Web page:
The Therapy on Wheels program launched by Aash has been a boon for kids with disability in Himachal Pradesh.
Bus brings ‘hope’ to the doorstep of India’s disabled children
Group runs Therapy on Wheels programme for children with developmental disabilities in Himachal Pradesh’s remote villages.
A bus, coloured in bright blue and mustard yellow, grinds to a halt by the wayside in Badah, a remote village tucked away in the Himalayan mountains of Himachal Pradesh state’s Kullu district.
The bus, more like a minibus, may seem like any of the other commuter vehicles that ferry thousands of tourists across the hill state in northern India every year.
But this one is different.
As the back door of the bus opens and an electronic ramp is lowered, Mridul, 7, is carried in by his mother, Shakti Bhardwaj.
Over the next hour, Mridul works on his mobility with physiotherapist Rekha Thakur, also the co-founder of Aash Child Development Centre.
Once through with the session, the child boards a car to be ferried back to the comfort of his home while the bus moves to its next destination.
To mark World Disability Day, folks at Aash on December 3 last year rolled out the blue and yellow minibus as part of their Therapy on Wheels programme.
The initiative seeks to make treatment accessible for children with developmental disabilities across Himachal Pradesh.
It has brought hope – Aash means “hope” in the local dialect – for mothers such as Shakti, who would otherwise have to make the tedious commute to a centre in Kullu town, an hour away.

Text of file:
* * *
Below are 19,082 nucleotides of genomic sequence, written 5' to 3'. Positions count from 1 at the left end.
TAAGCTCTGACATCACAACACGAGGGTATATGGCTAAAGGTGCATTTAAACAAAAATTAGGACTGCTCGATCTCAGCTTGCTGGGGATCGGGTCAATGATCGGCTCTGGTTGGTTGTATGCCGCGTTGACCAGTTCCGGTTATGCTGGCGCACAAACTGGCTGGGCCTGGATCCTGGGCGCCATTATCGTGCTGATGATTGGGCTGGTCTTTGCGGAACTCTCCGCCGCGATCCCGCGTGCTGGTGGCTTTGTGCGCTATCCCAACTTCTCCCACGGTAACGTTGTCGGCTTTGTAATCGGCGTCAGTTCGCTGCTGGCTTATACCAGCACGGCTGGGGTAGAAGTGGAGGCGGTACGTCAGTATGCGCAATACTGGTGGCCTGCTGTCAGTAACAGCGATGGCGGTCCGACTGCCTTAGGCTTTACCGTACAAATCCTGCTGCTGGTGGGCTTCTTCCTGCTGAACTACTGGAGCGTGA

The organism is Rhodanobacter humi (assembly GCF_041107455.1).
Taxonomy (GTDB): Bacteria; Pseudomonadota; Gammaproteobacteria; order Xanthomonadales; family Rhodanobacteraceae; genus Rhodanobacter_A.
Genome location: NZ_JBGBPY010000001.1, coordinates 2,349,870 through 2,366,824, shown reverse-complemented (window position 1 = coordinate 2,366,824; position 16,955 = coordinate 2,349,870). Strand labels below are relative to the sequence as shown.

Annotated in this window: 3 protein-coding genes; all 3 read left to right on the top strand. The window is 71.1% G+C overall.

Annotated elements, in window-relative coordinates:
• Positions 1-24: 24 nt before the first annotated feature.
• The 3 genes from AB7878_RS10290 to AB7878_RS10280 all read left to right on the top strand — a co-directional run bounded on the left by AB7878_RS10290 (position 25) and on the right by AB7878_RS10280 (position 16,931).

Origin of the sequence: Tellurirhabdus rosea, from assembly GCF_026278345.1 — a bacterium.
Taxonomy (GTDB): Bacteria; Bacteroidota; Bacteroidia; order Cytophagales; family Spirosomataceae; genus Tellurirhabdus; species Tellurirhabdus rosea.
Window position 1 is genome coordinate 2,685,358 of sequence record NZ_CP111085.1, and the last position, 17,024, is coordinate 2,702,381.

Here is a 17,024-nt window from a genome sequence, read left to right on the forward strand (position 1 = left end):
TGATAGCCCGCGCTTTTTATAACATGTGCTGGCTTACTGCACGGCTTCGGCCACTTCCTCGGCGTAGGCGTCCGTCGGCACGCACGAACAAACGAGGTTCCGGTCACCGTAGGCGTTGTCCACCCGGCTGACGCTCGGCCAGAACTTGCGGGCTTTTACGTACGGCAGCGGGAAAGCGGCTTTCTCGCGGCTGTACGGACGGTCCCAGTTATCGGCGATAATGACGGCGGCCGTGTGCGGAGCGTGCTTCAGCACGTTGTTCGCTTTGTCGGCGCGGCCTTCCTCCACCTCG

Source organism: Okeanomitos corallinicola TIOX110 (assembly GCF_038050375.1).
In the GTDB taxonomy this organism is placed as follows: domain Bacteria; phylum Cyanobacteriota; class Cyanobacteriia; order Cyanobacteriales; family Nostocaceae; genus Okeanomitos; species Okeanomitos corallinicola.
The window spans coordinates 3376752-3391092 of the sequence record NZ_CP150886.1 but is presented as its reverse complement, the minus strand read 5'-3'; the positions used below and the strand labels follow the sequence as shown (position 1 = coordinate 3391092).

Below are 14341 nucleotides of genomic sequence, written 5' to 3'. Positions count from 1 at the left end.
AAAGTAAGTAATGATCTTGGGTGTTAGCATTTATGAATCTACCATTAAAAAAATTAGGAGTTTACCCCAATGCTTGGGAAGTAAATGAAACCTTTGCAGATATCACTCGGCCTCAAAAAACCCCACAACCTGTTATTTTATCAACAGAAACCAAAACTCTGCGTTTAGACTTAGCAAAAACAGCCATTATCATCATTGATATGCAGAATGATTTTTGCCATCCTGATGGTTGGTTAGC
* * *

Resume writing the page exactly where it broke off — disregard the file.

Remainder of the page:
The idea first came to co-founder Shruti More, an occupational therapist by qualification, when she was taking a bus ride more than a year ago.
“I joked with a friend, ‘what if we had a bus that could have our entire centre on it?’ It kind of stayed with me there on,” More recalls.
The bus, funded by the Indian Renewable Energy Development Agency, is a mobile therapy clinic, and has equipment therapists need, including a treadmill.
“We don’t have any restrictions in terms of aids or equipments. Everything at the centre is now on the minibus,” says More.
“The therapy intervention that we provide is play-based. So, while designing the minibus, we had to ensure it isn’t associated with going to a doctor or a clinic. It’s supposed to be a happy place.”
In the past, the team would travel to remote corners of the state to work with children. The limitations were aplenty, the inability to carry equipment to their homes being a frustrating one.
The other option was for the children to be brought to the centre – an ordeal for boys such as five-year-old Reyansh, who suffers from cerebral palsy.
Reyansh had to be carried during a 90-minute hike through the jungle to the nearest bus stop, followed by an hour-long bus ride.
As a result, most of the children who lived in far-off regions had access to therapy only when the team could visit them.
“Travelling is a major issue for some, especially with kids who are now older and cannot be carried around. Weather is also a big factor in the mountains. We have about 170 children registered with us, but most couldn’t reach out in the past. Through the bus, we have covered half the distance for a lot of them,” Thakur says.
Most children the team works with are from newborns up to seven years of age, considered the best period for early intervention to address developmental delays.
“A child starts rolling by six months and is standing, say after a year. If, for some reason, he is unable to attain these milestones, it is what we call developmental delays. Beyond seven is when we usually call it a disability, except where the damage is more permanent like in the case of genetic or physiological conditions,” More explains.